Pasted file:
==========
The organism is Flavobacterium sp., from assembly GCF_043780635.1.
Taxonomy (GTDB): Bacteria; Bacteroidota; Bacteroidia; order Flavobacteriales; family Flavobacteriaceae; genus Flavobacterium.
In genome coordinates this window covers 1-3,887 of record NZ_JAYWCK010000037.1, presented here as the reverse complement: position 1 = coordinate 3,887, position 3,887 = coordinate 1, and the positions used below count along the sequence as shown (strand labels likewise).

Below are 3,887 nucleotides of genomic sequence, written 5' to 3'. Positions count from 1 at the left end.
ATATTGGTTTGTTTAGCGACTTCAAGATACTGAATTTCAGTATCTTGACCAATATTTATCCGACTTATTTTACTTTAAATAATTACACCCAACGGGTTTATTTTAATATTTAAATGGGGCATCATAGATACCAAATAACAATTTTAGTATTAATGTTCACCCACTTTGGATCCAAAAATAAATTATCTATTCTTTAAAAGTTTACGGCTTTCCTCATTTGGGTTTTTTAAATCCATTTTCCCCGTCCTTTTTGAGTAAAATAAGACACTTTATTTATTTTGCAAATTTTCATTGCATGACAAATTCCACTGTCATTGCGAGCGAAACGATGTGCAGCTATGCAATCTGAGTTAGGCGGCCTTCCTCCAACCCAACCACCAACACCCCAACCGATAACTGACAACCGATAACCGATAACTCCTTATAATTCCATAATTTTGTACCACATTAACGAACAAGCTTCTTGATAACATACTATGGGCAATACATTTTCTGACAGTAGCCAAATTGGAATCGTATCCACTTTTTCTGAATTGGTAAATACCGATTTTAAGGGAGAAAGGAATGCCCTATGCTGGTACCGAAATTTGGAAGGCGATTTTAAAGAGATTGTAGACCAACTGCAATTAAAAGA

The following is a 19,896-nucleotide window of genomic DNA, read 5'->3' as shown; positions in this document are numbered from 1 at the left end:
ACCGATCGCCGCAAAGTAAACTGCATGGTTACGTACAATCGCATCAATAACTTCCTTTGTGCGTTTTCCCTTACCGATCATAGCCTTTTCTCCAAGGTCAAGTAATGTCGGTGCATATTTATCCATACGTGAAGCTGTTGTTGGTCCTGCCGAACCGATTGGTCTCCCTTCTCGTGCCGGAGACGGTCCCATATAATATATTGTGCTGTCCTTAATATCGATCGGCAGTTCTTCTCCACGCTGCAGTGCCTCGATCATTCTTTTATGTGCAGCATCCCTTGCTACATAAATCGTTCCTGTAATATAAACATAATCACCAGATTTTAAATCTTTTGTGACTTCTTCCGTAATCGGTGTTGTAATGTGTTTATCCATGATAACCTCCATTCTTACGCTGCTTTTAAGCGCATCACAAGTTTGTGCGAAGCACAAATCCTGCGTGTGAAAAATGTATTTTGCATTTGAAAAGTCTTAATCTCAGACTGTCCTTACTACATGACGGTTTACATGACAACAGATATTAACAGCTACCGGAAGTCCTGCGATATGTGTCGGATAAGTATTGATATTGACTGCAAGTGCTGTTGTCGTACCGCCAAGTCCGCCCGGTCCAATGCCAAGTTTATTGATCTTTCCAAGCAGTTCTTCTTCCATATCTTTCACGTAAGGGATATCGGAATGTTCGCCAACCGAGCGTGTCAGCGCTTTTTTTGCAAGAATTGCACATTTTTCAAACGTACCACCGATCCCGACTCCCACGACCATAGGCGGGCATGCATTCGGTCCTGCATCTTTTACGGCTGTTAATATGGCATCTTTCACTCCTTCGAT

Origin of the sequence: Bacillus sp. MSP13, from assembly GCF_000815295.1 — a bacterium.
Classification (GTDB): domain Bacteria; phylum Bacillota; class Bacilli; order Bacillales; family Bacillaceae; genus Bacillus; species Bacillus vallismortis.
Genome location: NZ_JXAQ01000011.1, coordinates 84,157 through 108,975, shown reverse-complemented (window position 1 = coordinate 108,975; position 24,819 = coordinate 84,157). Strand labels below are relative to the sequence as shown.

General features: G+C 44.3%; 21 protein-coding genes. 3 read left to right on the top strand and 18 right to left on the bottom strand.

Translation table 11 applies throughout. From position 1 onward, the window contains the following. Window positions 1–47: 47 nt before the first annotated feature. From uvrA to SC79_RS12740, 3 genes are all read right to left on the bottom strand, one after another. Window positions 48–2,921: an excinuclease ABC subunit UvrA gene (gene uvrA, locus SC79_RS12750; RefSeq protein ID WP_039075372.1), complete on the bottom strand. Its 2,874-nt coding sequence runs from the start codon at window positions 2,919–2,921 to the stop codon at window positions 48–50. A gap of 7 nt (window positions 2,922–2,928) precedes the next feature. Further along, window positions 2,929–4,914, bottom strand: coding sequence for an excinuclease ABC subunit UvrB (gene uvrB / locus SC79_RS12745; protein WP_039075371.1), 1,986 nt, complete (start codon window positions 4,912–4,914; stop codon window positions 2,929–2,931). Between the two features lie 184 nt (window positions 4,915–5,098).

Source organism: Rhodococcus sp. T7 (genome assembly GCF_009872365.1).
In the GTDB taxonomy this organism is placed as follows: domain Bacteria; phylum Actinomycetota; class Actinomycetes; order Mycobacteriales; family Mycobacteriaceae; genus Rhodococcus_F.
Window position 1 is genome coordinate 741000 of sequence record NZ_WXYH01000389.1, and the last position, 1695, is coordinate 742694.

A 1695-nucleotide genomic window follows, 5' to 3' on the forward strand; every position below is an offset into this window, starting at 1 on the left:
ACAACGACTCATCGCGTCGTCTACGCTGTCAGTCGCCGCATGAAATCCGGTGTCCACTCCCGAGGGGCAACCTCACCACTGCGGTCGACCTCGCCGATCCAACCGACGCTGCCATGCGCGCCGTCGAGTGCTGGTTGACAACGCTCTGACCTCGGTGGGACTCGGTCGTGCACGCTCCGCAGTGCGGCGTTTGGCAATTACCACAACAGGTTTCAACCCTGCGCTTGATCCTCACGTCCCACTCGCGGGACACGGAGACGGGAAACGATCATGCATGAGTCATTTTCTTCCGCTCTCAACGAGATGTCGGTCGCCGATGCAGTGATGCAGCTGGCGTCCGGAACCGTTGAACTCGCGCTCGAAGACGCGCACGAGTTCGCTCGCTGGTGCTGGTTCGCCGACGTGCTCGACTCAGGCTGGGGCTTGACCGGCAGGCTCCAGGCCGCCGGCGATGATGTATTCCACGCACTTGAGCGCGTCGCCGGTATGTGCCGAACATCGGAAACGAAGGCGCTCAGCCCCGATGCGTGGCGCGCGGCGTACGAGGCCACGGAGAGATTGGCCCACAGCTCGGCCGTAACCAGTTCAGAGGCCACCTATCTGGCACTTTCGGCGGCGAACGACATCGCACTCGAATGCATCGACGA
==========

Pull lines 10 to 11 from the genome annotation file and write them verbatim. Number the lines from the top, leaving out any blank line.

Genome location: NZ_JXAQ01000011.1, coordinates 84,157 through 108,975, shown reverse-complemented (window position 1 = coordinate 108,975; position 24,819 = coordinate 84,157). Strand labels below are relative to the sequence as shown.

General features: G+C 44.3%; 21 protein-coding genes. 3 read left to right on the top strand and 18 right to left on the bottom strand.